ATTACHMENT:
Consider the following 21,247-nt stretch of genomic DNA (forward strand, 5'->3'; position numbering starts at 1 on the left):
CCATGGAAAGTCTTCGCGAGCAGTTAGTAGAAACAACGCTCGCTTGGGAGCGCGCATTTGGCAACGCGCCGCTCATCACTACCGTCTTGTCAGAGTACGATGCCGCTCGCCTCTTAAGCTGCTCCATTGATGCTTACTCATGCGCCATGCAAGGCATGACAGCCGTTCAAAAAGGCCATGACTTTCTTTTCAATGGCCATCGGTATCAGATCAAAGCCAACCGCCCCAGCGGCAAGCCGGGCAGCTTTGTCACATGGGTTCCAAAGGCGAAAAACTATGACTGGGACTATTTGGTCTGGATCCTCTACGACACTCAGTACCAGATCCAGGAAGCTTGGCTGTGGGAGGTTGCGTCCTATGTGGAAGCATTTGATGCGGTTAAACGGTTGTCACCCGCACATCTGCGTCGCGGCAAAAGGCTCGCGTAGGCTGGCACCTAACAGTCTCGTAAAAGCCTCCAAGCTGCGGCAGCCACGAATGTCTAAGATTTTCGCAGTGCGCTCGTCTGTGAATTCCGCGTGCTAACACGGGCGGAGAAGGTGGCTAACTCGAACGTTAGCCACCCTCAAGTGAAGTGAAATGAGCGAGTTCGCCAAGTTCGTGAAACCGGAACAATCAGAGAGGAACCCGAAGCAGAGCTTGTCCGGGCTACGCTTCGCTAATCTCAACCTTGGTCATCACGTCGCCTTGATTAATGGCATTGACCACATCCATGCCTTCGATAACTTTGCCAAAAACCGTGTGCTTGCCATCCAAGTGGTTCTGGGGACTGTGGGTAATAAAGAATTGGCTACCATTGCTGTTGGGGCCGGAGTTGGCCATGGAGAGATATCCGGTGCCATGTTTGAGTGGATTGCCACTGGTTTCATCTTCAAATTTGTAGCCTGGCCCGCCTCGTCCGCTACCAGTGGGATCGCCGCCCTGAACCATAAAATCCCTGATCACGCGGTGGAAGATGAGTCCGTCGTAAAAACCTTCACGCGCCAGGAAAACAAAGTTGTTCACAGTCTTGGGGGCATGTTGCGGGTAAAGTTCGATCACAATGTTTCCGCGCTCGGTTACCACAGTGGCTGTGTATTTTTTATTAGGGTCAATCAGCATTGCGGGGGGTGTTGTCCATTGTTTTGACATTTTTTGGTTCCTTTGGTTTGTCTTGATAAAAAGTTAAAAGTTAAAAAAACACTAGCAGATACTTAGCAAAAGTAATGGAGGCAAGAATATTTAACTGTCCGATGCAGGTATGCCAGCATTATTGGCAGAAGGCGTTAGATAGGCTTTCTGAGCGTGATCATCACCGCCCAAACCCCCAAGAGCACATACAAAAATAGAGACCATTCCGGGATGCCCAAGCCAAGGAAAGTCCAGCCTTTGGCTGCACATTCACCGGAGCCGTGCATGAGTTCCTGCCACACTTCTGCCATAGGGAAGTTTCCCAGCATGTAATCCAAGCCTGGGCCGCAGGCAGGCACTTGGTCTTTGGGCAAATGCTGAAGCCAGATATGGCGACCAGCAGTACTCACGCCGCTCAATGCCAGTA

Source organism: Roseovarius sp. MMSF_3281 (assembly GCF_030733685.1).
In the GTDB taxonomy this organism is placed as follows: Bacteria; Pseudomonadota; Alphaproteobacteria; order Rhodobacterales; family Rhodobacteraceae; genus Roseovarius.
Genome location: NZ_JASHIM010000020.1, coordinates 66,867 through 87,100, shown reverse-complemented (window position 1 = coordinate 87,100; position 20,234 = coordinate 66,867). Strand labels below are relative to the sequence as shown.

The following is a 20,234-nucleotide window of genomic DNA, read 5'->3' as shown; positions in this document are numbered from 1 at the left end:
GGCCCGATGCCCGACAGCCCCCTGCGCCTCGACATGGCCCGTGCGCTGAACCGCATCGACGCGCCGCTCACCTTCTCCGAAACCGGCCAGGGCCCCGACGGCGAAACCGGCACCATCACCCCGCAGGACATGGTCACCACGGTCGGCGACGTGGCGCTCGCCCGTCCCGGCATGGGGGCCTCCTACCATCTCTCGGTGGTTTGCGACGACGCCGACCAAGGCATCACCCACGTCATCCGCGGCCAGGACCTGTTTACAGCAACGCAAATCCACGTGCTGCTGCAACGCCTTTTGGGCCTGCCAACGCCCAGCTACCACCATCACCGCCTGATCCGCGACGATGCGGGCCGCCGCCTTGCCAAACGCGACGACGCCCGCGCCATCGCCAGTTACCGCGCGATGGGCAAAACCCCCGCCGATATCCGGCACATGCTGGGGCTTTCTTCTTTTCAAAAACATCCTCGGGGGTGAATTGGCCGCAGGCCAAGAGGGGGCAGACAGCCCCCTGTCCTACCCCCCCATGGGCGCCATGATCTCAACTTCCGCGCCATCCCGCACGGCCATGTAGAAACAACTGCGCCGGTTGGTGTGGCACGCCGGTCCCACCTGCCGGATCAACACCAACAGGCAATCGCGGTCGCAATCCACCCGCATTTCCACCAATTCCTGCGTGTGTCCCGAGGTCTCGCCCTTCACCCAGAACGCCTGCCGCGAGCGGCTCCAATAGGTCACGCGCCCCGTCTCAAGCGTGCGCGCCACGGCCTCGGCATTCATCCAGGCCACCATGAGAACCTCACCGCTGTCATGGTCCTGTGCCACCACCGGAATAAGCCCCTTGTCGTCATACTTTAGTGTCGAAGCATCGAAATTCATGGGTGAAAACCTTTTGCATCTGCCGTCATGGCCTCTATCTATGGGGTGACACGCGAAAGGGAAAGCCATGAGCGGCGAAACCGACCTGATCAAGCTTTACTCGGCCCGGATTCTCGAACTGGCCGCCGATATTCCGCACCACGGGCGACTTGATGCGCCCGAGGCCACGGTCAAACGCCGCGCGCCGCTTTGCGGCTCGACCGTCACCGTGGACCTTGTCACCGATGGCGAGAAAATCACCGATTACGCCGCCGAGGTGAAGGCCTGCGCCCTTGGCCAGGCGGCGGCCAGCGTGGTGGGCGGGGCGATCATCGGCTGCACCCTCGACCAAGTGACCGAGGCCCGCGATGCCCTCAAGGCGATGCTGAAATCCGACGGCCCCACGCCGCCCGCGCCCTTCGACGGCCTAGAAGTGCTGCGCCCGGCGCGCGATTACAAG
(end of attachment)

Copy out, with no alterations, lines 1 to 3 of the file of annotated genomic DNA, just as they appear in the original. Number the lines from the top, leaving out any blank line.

Consider the following 21,247-nt stretch of genomic DNA (forward strand, 5'->3'; position numbering starts at 1 on the left):
CCATGGAAAGTCTTCGCGAGCAGTTAGTAGAAACAACGCTCGCTTGGGAGCGCGCATTTGGCAACGCGCCGCTCATCACTACCGTCTTGTCAGAGTACGATGCCGCTCGCCTCTTAAGCTGCTCCATTGATGCTTACTCATGCGCCATGCAAGGCATGACAGCCGTTCAAAAAGGCCATGACTTTCTTTTCAATGGCCATCGGTATCAGATCAAAGCCAACCGCCCCAGCGGCAAGCCGGGCAGCTTTGTCACATGGGTTCCAAAGGCGAAAAACTATGACTGGGACTATTTGGTCTGGATCCTCTACGACACTCAGTACCAGATCCAGGAAGCTTGGCTGTGGGAGGTTGCGTCCTATGTGGAAGCATTTGATGCGGTTAAACGGTTGTCACCCGCACATCTGCGTCGCGGCAAAAGGCTCGCGTAGGCTGGCACCTAACAGTCTCGTAAAAGCCTCCAAGCTGCGGCAGCCACGAATGTCTAAGATTTTCGCAGTGCGCTCGTCTGTGAATTCCGCGTGCTAACACGGGCGGAGAAGGTGGCTAACTCGAACGTTAGCCACCCTCAAGTGAAGTGAAATGAGCGAGTTCGCCAAGTTCGTGAAACCGGAACAATCAGAGAGGAACCCGAAGCAGAGCTTGTCCGGGCTACGCTTCGCTAATCTCAACCTTGGTCATCACGTCGCCTTGATTAATGGCATTGACCACATCCATGCCTTCGATAACTTTGCCAAAAACCGTGTGCTTGCCATCCAAGTGGTTCTGGGGACTGTGGGTAATAAAGAATTGGCTACCATTGCTGTTGGGGCCGGAGTTGGCCATGGAGAGATATCCGGTGCCATGTTTGAGTGGATTGCCACTGGTTTCATCTTCAAATTTGTAGCCTGGCCCGCCTCGTCCGCTACCAGTGGGATCGCCGCCCTGAACCATAAAATCCCTGATCACGCGGTGGAAGATGAGTCCGTCGTAAAAACCTTCACGCGCCAGGAAAACAAAGTTGTTCACAGTCTTGGGGGCATGTTGCGGGTAAAGTTCGATCACAATGTTTCCGCGCTCGGTTACCACAGTGGCTGTGTATTTTTTATTAGGGTCAATCAGCATTGCGGGGGGTGTTGTCCATTGTTTTGACATTTTTTGGTTCCTTTGGTTTGTCTTGATAAAAAGTTAAAAGTTAAAAAAACACTAGCAGATACTTAGCAAAAGTAATGGAGGCAAGAATATTTAACTGTCCGATGCAGGTATGCCAGCATTATTGGCAGAAGGCGTTAGATAGGCTTTCTGAGCGTGATCATCACCGCCCAAACCCCCAAGAGCACATACAAAAATAGAGACCATTCCGGGATGCCCAAGCCAAGGAAAGTCCAGCCTTTGGCTGCACATTCACCGGAGCCGTGCATGAGTTCCTGCCACACTTCTGCCATAGGGAAGTTTCCCAGCATGTAATCCAAGCCTGGGCCGCAGGCAGGCACTTGGTCTTTGGGCAAATGCTGAAGCCAGATATGGCGACCAGCAGTACTCACGCCGCTCAATGCCAGTA

Source organism: Roseovarius sp. MMSF_3281 (assembly GCF_030733685.1).